Stack Overflow is a community of 4.7 million programmers, just like you, helping each other.

Join them; it only takes a minute:

Sign up
Join the Stack Overflow community to:
  1. Ask programming questions
  2. Answer and help your peers
  3. Get recognized for your expertise

How to check if the browser can play mp4 via html5 video tag?

share|improve this question

This might help you:

<script type="text/javascript">'.
   var canPlay = false;
   var v = document.createElement('video');
   if(v.canPlayType && v.canPlayType('video/mp4').replace(/no/, '')) {
       canPlay = true;


share|improve this answer
Alex Polo's comment above is exactly what you need. Also, there is a perfectly good reason to check for the browser's ability to play a video format. Firefox does not support MP4. Chrome, Safari, MobileSafari, and IE9 do. Even if you include a Flash player fallback (in the manner you'd show a JPEG fallback to browsers that don't support HTML5 video), Firefox does not resort to it and instead displays a broken video player. – ZiggyTheHamster Jan 6 '11 at 19:24

This following link explains how:

share|improve this answer
Which links to Detecting HTML5 Features, which says, "The <video> element is designed to be usable without any detection scripts. You can specify multiple video files, and browsers that support HTML5 video will choose one based on what video formats they support." Hey, that's what I wrote! And just after that, of course, Mark recommends Video for Everybody. Sound familiar? There are scripts to check what format(s) a given browser supports, but there's rarely a need to actually do that. – Dori Aug 26 '10 at 6:50
yes but if you only have the ability to support 1 video format, detection is needed to handle it. Like i said below CSS and other technologies are supposed to work in a similar manner but we all know you need detection and hacks. to answer the original question with "just works" doesn't solve or truly answer the question. the link I posted does. – Justin808 Aug 26 '10 at 23:14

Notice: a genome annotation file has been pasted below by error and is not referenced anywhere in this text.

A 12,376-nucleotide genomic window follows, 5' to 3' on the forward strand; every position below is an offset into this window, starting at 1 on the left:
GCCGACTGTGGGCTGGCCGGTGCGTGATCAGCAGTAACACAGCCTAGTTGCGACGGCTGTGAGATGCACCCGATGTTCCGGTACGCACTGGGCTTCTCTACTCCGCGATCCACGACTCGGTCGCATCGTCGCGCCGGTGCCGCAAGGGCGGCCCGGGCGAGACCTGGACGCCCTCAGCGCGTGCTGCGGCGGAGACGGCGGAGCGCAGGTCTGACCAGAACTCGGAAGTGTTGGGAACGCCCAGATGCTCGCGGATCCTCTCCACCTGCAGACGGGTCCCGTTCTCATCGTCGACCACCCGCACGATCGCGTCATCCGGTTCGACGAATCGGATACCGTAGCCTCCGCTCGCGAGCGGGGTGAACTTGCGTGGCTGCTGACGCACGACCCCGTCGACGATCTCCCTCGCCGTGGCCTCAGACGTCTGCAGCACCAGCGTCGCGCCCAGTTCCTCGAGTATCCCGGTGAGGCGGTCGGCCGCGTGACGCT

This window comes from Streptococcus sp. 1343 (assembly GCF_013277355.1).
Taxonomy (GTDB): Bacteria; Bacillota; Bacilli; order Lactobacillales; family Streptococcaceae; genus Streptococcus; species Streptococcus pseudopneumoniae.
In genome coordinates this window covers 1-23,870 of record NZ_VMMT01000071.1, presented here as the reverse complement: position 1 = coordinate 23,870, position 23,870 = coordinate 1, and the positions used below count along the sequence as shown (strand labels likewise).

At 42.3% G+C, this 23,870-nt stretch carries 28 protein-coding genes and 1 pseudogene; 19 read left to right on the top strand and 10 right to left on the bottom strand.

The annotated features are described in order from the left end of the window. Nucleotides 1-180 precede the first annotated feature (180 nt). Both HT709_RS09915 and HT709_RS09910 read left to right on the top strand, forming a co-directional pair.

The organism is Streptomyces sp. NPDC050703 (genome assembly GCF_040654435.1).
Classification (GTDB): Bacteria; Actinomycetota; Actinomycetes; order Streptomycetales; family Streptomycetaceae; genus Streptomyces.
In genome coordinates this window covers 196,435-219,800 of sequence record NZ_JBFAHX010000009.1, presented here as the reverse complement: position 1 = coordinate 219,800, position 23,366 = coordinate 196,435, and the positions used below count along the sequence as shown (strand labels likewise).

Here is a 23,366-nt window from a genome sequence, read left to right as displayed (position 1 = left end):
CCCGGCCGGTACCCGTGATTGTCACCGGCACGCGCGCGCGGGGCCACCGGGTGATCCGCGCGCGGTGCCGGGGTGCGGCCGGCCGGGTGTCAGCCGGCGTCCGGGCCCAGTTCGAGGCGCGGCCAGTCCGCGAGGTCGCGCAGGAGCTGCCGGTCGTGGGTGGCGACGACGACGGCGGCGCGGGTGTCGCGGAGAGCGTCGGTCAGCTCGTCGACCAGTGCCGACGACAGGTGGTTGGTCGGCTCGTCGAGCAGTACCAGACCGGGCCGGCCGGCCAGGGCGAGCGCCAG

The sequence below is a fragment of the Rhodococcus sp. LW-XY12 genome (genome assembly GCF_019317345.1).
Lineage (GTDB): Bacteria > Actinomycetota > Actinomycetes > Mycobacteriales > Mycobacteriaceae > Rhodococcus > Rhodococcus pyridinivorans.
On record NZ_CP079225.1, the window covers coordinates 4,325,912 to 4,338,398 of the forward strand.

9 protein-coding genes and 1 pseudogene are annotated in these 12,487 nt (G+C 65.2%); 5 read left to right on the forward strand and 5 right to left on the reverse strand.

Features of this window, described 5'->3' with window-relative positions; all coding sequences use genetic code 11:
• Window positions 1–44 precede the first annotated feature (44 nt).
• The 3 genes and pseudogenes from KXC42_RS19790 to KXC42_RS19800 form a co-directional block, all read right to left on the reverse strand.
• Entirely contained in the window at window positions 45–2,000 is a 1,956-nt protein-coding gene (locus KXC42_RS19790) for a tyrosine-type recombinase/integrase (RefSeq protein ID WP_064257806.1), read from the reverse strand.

No, that's not the way the video tag works. Please, do some reading up on this before saying things with no basis. The whole point of the video tag is format independence, and the way it does that is through fallbacks. Only want to support a single video format? Great! Do that, and include a JPG as a fall back. End of story. [Of course, why you'd use the video tag if you only wanted to support, say, Flash is another question, but that's not what was asked.] – Dori Aug 27 '10 at 3:30
Thanks, I have done some reading. I know what the whole point of the tag is. I also read the question and answered it. If you think you know best, and exactly what the OP wanted the information for from the one line question, great - you can read minds. Don't presume to know what he/she wants to do with the information. – Justin808 Aug 27 '10 at 19:14
@Dori - I was looking for a detection method as well. Not everyone wants to import video into Adobe Premier, process it into a different format, upload it to a server, write out another line of code, and refresh the html file when they have a video of a specific format that they intend to replace with a direct link to the file if it cannot be played. It seems you might not be viewing the entire scope of the original post's purpose ;) – LoungeKatt Oct 29 '12 at 20:09

Alex Polo's reply is not bad but incomplete try this to check if the codec is supported too: